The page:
Promoting Digital Teaching and Learning: Faculty Development Options for Distance Learning Instructors

Promoting Digital Teaching and Learning: Faculty Development Options for Distance Learning Instructors

Nicole Luongo (Saint Peter's University, USA)
DOI: 10.4018/978-1-5225-8476-6.ch004

Abstract

This chapter explores various faculty development digital teaching and learning options that higher education institutions can offer distance learning instructors. The chapter explains specific methods of providing professional development opportunities for these educators. Some of these options are connected to promotion and tenure, acquisition of new technology, and personal satisfaction. Recently developed technological rewards such as digital badges and credentials are discussed in this chapter. The author explains how nationally recognized professional development programs can enhance professional development programs by offering new options to faculty. The author recommends that higher education institutions modify their current processes for offering professional development options for faculty who design and develop distance learning courses. The chapter suggests that faculty members need specific digital teaching and learning professional development training options when designing and teaching distance learning courses.
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Background

Distance learning, otherwise known as distance education or online learning, is defined as an institution-based form of education where students are physically separated from professors, and interactive telecommunication systems connect learners and resources (Simonson, Smaldino, & Zvacek, 2014). The National Center for Education Statistics’ Integrated Postsecondary Education Data System (IPEDS) defines a distance education course as “a course in which the instructional content is delivered exclusively via distance education. Requirements for coming to campus for orientation, testing, or academic support services do not exclude a course from being classified as distance education” (Allen, Seaman, Poulin, & Straut, 2016, p. 3).

For the purposes of this paper, distance education is defined as a form of education “that uses one or more technologies to deliver instruction to students who are separated from the instructor and to support regular and substantive interaction between the students and the instructor synchronously or asynchronously” (Seaman & Allen, 2017, p. 6). There are four main characteristics that distinguish distance learning from traditional face-to-face instruction (Simonson, Smaldino, & Zvacek, 2014). Primarily, distance learning is carried out through an institution; it is not a self-study or non-academic learning activity. Students who succeed in distance learning courses are awarded college or university credit. Second, geographic separation is inherent in distance learning; students and professors are located in different areas. Third, interactive telecommunications connect the learning group with each other and with the instructor. Most often, electronic communications such as electronic mail or web-based tools are used, but traditional forms of communication such as the postal system may also play a role. Finally, distance learning establishes an official learning community, which is composed of students and a professor.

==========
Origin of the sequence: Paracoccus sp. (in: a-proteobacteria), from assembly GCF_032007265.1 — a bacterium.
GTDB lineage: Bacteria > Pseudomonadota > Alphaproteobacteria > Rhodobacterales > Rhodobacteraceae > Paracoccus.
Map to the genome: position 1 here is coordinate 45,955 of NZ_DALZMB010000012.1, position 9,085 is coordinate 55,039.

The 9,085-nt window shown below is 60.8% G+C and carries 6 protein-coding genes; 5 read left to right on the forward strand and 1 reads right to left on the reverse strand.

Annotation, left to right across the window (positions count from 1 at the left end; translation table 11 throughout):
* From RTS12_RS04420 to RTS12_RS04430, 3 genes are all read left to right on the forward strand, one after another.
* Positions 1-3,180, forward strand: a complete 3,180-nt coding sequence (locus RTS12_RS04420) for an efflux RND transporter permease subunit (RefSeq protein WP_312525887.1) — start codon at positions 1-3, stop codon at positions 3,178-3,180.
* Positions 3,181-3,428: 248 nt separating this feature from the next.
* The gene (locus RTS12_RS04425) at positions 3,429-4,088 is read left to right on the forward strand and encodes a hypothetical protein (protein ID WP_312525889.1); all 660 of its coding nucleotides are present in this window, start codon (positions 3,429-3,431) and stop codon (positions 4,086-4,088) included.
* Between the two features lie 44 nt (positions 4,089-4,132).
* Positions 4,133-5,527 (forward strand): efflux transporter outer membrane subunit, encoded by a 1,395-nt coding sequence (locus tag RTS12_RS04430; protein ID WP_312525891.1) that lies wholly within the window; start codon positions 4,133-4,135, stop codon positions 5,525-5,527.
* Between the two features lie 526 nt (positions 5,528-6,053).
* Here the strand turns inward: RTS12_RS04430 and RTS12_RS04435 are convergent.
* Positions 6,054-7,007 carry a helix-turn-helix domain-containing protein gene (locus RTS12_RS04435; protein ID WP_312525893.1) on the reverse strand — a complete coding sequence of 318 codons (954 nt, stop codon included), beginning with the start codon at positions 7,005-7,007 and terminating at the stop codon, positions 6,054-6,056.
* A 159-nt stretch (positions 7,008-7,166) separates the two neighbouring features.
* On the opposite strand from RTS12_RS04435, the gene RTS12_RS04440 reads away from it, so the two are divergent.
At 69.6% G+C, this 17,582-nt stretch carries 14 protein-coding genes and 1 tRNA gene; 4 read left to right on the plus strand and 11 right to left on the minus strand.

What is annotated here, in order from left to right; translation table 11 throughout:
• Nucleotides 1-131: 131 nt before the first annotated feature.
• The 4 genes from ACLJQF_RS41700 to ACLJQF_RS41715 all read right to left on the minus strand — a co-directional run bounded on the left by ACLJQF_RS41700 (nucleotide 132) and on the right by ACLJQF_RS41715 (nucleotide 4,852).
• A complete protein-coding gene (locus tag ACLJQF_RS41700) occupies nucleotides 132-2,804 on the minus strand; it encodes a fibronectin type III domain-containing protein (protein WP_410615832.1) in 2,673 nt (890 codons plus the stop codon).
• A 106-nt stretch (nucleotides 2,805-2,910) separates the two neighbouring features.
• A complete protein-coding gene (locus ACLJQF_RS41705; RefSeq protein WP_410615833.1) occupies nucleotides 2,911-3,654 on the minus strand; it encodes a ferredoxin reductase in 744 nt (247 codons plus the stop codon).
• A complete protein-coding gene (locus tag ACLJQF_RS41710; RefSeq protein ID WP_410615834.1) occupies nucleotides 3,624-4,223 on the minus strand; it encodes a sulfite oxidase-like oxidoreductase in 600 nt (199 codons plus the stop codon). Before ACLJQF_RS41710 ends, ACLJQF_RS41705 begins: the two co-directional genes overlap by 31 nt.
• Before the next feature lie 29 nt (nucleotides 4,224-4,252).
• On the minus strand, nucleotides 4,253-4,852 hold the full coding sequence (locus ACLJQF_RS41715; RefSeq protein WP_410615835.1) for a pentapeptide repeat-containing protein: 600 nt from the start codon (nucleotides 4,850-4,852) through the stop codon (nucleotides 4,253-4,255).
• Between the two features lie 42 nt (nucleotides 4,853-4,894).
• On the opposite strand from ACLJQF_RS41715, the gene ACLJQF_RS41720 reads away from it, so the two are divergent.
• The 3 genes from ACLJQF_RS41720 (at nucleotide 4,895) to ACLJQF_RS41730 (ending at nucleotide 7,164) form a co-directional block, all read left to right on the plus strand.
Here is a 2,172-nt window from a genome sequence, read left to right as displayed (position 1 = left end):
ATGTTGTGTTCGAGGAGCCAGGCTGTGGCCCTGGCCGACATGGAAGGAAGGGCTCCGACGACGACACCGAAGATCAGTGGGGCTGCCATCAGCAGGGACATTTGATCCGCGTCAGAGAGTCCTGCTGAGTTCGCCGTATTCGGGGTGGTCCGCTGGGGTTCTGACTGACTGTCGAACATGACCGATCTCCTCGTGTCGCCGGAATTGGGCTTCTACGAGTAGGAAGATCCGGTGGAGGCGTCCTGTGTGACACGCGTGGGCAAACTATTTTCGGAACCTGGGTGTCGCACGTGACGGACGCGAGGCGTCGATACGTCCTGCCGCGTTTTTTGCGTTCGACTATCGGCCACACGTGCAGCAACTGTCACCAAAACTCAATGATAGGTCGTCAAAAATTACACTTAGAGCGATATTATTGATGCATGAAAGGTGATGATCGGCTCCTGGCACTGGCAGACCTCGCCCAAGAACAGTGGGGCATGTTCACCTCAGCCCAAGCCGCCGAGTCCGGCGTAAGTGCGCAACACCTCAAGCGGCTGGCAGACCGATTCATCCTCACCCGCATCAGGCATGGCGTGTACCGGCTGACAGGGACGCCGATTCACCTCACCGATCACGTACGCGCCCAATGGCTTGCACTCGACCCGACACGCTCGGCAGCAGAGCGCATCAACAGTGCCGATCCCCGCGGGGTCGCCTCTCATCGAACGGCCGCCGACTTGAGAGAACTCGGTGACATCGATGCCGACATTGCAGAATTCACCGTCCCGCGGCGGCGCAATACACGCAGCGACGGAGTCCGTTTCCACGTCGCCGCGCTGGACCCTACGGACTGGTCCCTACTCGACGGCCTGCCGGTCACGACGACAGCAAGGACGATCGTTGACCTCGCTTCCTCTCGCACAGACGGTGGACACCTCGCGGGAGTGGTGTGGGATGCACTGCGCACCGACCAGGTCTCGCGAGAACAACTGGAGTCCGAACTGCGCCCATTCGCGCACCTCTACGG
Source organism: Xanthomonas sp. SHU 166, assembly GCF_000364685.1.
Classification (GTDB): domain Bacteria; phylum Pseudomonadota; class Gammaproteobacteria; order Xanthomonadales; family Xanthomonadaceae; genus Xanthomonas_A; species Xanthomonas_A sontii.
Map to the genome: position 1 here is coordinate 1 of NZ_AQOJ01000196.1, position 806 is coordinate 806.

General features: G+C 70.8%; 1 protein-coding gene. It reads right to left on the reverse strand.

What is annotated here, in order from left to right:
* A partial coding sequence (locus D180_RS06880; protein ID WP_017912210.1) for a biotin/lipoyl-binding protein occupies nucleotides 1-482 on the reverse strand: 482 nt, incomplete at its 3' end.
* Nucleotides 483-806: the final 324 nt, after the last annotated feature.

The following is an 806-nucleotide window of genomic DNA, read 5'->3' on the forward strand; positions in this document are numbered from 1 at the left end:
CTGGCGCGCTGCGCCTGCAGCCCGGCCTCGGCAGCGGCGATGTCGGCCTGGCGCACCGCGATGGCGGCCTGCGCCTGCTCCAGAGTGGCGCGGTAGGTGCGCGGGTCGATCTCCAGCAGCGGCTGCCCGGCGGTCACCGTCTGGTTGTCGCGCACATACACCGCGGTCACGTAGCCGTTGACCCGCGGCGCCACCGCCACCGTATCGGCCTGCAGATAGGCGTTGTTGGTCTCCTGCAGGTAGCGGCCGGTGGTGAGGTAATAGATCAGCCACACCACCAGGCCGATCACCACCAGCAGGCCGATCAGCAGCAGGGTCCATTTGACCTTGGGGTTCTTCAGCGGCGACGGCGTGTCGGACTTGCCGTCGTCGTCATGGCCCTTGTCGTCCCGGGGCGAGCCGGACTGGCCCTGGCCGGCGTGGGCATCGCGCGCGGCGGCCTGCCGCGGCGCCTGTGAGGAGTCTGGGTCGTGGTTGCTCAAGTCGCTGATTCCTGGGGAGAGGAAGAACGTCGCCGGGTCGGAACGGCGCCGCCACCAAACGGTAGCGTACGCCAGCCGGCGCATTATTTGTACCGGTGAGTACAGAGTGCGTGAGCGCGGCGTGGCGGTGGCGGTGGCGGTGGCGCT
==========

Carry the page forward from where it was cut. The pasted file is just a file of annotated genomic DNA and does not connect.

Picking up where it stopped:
Key Terms in this Chapter

Face-to-Face Course: A traditional higher education course that occurs with the learner and the instructor physically located in the same place at the same time.

Online Course: A higher education course in which instruction occurs when the learner and the instructor are not physically located in the same place at the same time.

Faculty Development: The process of providing support and training to faculty members to help them improve their work performance.

Web Content Accessibility Guidelines (WCAG) 2.1: How to make web content more accessible to people with disabilities. Accessibility involves a wide range of disabilities, including visual, auditory, physical, speech, cognitive, language, learning, and neurological disabilities.

Digital Badge: An online symbol that indicates that an individual has completed certain requirements. Can be earned in various teaching and learning environments.

Rewards and Incentives: Outcomes that are given to employees by supervisors or directors. Extrinsic rewards include extra vacation days, fringe benefits, additional financial compensation, new technology acquisition, bonuses, promotions, and institutional recognition awards. Intrinsic rewards include personal and professional growth, career advancement, personal challenge and satisfaction for a job well done.

Community of Practice (CoP): A group of individuals who share a common interest and interact in a way that promotes the interest. In higher education, these COPs can be referred to as faculty learning communities.

Hybrid Course: A higher education course in which part of the instruction occurs when the learner and the instructor are physically located in the same place at the same time, but a part of the instruction occurs when the learner and the instructor are not physically located in the same place at the same time.

Distance Learning or Distance Education: An Institution-based form of education where students are physically separated from professors, and interactive telecommunication systems connect learners and resources. These courses can include online or hybrid/blended formats.

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